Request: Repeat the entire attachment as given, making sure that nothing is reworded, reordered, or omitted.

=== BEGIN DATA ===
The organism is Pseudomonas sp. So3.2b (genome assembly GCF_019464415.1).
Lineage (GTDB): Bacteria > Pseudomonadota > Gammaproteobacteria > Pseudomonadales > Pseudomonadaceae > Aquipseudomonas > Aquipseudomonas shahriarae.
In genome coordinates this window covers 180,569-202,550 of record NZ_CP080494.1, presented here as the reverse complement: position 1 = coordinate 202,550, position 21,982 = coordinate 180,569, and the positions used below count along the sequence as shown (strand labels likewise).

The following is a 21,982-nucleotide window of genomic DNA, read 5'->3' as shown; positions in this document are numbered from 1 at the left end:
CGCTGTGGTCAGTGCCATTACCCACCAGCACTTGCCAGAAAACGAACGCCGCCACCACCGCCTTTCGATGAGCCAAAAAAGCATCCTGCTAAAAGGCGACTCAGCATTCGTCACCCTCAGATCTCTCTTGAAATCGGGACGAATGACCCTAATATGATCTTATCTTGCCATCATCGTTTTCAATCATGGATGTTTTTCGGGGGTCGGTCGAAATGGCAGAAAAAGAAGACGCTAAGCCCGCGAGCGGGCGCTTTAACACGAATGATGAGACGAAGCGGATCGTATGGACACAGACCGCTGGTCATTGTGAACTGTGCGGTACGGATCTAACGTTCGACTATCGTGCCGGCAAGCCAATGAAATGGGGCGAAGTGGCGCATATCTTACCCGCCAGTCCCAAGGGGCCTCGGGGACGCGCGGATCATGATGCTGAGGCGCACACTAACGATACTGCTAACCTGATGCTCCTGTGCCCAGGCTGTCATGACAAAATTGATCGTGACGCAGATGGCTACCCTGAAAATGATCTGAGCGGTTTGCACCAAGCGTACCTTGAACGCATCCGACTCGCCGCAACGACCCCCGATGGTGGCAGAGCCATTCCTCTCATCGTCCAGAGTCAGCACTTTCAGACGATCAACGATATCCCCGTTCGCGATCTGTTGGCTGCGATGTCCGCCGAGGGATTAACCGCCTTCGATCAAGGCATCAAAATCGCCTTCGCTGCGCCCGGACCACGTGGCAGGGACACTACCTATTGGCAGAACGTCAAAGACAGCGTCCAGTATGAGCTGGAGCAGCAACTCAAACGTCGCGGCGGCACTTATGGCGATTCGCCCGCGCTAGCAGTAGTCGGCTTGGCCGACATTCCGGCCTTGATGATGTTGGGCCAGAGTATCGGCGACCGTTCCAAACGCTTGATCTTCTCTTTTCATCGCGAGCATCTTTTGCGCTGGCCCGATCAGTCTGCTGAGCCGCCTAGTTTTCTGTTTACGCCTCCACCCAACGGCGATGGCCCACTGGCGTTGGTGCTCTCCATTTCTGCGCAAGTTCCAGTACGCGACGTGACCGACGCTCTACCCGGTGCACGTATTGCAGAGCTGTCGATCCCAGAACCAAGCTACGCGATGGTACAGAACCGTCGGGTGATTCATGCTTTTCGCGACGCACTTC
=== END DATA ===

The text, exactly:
The organism is Pseudomonas sp. So3.2b (genome assembly GCF_019464415.1).
Lineage (GTDB): Bacteria > Pseudomonadota > Gammaproteobacteria > Pseudomonadales > Pseudomonadaceae > Aquipseudomonas > Aquipseudomonas shahriarae.
In genome coordinates this window covers 180,569-202,550 of record NZ_CP080494.1, presented here as the reverse complement: position 1 = coordinate 202,550, position 21,982 = coordinate 180,569, and the positions used below count along the sequence as shown (strand labels likewise).

The following is a 21,982-nucleotide window of genomic DNA, read 5'->3' as shown; positions in this document are numbered from 1 at the left end:
CGCTGTGGTCAGTGCCATTACCCACCAGCACTTGCCAGAAAACGAACGCCGCCACCACCGCCTTTCGATGAGCCAAAAAAGCATCCTGCTAAAAGGCGACTCAGCATTCGTCACCCTCAGATCTCTCTTGAAATCGGGACGAATGACCCTAATATGATCTTATCTTGCCATCATCGTTTTCAATCATGGATGTTTTTCGGGGGTCGGTCGAAATGGCAGAAAAAGAAGACGCTAAGCCCGCGAGCGGGCGCTTTAACACGAATGATGAGACGAAGCGGATCGTATGGACACAGACCGCTGGTCATTGTGAACTGTGCGGTACGGATCTAACGTTCGACTATCGTGCCGGCAAGCCAATGAAATGGGGCGAAGTGGCGCATATCTTACCCGCCAGTCCCAAGGGGCCTCGGGGACGCGCGGATCATGATGCTGAGGCGCACACTAACGATACTGCTAACCTGATGCTCCTGTGCCCAGGCTGTCATGACAAAATTGATCGTGACGCAGATGGCTACCCTGAAAATGATCTGAGCGGTTTGCACCAAGCGTACCTTGAACGCATCCGACTCGCCGCAACGACCCCCGATGGTGGCAGAGCCATTCCTCTCATCGTCCAGAGTCAGCACTTTCAGACGATCAACGATATCCCCGTTCGCGATCTGTTGGCTGCGATGTCCGCCGAGGGATTAACCGCCTTCGATCAAGGCATCAAAATCGCCTTCGCTGCGCCCGGACCACGTGGCAGGGACACTACCTATTGGCAGAACGTCAAAGACAGCGTCCAGTATGAGCTGGAGCAGCAACTCAAACGTCGCGGCGGCACTTATGGCGATTCGCCCGCGCTAGCAGTAGTCGGCTTGGCCGACATTCCGGCCTTGATGATGTTGGGCCAGAGTATCGGCGACCGTTCCAAACGCTTGATCTTCTCTTTTCATCGCGAGCATCTTTTGCGCTGGCCCGATCAGTCTGCTGAGCCGCCTAGTTTTCTGTTTACGCCTCCACCCAACGGCGATGGCCCACTGGCGTTGGTGCTCTCCATTTCTGCGCAAGTTCCAGTACGCGACGTGACCGACGCTCTACCCGGTGCACGTATTGCAGAGCTGTCGATCCCAGAACCAAGCTACGCGATGGTACAGAACCGTCGGGTGATTCATGCTTTTCGCGACGCACTTC